4. Such cyclic universe schemes have been around and proposed for many decades but none can be any more than pure speculation unless the proposers of such ideas can conceive of a way where somehow there proposal could be observed or tested. Anything else is not science. At least Roger Penrose can speak well concerning the possibility of creating logical theories, many other theorists cannot IMO.
  5. Hi Walter, I looked at your link and found it very interesting. Although some have asserted that there are ties between the Hubble constant dispute and the flat vs. curved universe dispute, I think such arguments are weak. As to your link, I found it very interesting because in my own research and related paper I also came up with the same Hubble constant of z = 68, with a large tolerance range of z ~ 8.4. The basis for this rate of expansion was type 1a supernova data up to 2014, all based upon the Hubble distance formula. Although I never believed in an expanding universe (I have a non-conventional explanation for redshifts), through many years of research and a related paper I derived a different formula to calculate cosmic distances based upon type 1a supernova data, stating that the Hubble distance formula is wrong and therefore the Hubble constant is a myth. The Hubble formula was derived from the Lorentz equations (the same as Special Relativity) based upon an expanding universe. If the universe is not expanding then this distance formula is wrong and there would be no Hubble constant. Instead it would be more like a Hubble variable. Recently a research associate of mine wrote a book about this subject putting me as lead author with my permission, and putting one of my peer-reviewed, published and cited papers in the middle of the book. If you would like to see the link to the paper, the book cover and information and quotes from the book please PM me and I will send them to you.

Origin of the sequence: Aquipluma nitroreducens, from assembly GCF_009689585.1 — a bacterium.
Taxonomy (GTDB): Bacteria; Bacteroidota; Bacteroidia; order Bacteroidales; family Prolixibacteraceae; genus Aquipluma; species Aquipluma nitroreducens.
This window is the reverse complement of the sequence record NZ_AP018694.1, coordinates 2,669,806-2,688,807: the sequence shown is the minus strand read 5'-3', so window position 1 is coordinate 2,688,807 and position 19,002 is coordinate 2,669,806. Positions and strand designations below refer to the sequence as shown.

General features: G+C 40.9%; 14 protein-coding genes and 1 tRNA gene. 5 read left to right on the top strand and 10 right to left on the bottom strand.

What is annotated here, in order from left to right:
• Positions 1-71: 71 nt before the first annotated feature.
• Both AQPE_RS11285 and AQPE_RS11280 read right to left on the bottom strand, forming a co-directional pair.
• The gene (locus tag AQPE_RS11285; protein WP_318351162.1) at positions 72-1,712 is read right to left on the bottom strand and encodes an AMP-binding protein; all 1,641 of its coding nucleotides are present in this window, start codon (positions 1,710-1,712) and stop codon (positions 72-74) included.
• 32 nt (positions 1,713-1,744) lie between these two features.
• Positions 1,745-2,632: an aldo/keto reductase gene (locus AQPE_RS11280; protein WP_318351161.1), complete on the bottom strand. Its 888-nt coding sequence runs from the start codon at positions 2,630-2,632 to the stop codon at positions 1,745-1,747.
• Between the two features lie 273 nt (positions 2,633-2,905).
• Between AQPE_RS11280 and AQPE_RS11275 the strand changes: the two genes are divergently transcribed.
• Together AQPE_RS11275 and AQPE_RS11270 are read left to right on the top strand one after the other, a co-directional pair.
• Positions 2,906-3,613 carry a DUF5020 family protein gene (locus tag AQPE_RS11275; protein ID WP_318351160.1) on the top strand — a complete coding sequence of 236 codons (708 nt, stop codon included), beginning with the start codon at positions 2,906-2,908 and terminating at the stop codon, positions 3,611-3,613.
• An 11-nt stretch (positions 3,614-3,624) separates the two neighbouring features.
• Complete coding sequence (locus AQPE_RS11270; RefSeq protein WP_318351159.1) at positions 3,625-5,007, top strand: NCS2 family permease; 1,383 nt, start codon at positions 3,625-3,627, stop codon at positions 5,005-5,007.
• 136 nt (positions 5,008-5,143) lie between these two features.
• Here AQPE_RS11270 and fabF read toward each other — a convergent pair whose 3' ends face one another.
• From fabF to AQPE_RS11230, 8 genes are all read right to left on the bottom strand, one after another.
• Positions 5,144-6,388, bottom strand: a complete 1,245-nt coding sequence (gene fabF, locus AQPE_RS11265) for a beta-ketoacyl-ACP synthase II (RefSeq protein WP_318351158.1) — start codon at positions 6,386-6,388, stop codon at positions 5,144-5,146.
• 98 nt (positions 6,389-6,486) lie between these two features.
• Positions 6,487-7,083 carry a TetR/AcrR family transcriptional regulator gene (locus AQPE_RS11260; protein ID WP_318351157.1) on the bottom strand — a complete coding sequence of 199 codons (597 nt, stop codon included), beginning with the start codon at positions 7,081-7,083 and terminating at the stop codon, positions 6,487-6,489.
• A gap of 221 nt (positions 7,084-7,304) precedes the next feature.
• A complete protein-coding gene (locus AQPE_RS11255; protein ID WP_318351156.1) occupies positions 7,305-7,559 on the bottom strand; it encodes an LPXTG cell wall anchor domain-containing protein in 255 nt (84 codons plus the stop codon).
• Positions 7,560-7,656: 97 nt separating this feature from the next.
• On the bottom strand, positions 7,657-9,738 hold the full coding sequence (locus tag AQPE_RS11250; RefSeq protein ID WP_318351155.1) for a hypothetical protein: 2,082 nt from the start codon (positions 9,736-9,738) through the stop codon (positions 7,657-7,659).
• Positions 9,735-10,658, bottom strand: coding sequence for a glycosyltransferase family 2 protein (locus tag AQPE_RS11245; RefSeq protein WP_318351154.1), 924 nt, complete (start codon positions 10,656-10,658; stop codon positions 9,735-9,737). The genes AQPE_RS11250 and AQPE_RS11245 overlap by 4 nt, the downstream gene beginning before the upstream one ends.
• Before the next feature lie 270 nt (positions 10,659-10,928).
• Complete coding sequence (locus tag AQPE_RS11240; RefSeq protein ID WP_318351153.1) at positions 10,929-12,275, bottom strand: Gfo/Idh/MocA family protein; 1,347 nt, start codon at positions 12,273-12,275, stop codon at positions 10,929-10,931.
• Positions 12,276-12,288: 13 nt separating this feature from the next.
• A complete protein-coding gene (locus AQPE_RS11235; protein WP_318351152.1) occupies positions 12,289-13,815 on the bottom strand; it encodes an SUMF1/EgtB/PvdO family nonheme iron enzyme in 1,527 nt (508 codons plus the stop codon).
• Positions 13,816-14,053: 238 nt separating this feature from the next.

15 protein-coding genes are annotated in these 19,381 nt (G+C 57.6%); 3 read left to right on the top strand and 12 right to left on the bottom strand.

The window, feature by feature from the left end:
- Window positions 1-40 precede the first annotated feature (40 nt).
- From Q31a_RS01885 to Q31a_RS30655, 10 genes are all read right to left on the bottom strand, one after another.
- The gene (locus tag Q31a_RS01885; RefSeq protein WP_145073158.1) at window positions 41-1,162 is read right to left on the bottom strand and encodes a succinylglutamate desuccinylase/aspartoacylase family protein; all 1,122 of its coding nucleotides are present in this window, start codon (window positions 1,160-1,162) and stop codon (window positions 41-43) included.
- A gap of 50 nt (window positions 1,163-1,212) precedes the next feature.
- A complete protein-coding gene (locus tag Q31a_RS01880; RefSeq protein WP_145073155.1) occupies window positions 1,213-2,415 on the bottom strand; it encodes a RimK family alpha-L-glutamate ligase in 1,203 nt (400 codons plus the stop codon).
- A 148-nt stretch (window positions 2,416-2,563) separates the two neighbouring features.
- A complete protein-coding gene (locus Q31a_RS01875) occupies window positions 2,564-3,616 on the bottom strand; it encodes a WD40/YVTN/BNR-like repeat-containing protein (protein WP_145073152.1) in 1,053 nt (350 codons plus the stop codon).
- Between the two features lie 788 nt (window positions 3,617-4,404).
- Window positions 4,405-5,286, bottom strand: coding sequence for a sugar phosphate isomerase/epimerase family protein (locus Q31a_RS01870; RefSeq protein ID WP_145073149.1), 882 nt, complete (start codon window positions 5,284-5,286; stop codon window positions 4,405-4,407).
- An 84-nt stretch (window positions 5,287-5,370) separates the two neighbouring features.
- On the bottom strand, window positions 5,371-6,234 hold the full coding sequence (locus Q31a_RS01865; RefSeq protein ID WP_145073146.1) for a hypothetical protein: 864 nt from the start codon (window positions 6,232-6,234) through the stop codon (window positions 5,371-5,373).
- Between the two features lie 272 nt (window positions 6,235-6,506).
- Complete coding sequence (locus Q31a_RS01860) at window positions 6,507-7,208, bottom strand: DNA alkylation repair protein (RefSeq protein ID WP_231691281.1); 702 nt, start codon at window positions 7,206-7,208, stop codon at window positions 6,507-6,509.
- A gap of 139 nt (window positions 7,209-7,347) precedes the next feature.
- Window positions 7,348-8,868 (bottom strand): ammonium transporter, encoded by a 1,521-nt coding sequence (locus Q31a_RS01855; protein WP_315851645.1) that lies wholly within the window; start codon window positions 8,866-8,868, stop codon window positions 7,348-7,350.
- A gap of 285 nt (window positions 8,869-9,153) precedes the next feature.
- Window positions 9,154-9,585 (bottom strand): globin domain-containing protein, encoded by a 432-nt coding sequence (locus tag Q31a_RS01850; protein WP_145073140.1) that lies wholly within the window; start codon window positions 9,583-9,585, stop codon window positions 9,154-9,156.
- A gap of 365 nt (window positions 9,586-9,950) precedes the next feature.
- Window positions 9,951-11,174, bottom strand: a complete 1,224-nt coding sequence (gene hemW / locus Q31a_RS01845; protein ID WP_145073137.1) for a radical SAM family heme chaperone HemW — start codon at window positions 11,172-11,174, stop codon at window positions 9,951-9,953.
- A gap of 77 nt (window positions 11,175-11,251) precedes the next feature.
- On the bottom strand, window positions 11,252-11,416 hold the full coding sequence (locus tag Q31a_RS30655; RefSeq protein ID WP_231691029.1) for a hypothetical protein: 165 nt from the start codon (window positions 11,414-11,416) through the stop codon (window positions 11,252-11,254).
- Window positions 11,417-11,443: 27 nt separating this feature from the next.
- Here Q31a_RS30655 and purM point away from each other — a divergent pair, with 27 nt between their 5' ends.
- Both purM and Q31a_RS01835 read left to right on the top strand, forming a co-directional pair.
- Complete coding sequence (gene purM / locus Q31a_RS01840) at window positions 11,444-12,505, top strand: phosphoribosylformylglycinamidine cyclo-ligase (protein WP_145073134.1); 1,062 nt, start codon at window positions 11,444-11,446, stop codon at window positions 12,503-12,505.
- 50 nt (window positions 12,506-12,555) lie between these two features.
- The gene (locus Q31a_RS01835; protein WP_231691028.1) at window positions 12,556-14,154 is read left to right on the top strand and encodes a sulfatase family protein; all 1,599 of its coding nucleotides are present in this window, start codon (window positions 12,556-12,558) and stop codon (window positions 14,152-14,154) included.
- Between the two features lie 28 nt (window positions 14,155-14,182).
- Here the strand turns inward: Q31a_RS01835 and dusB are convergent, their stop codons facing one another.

6. Hi Josh, I thought I would put in my two cents here but Walter can properly answer your question. The bubbles are 3D depictions of 4D universes (like ours according to Einstein) that are closed upon themselves (if you traveled in a straight line long enough you would end back where you started). And if they remained 4D they could never interact with each other. The bubbles could also represent 3D flat universes which would spread out and expand until there was no matter or energy left at the spherical exterior boundary. There would be no hard boundary. Between these universes, like ours for instance, the space between them would also be expanding so that even light from one universe could not reach any of the others. The above idea is only one of the many dozens of multiverse proposals. Some are 3D proposals, some are 4D proposals, and some are other dimensional proposals, etc. Some propose that these multiverses might in some way be able to interact with our own universe and be observable in some way, but others propose such universes could never interact or be observed by another universe.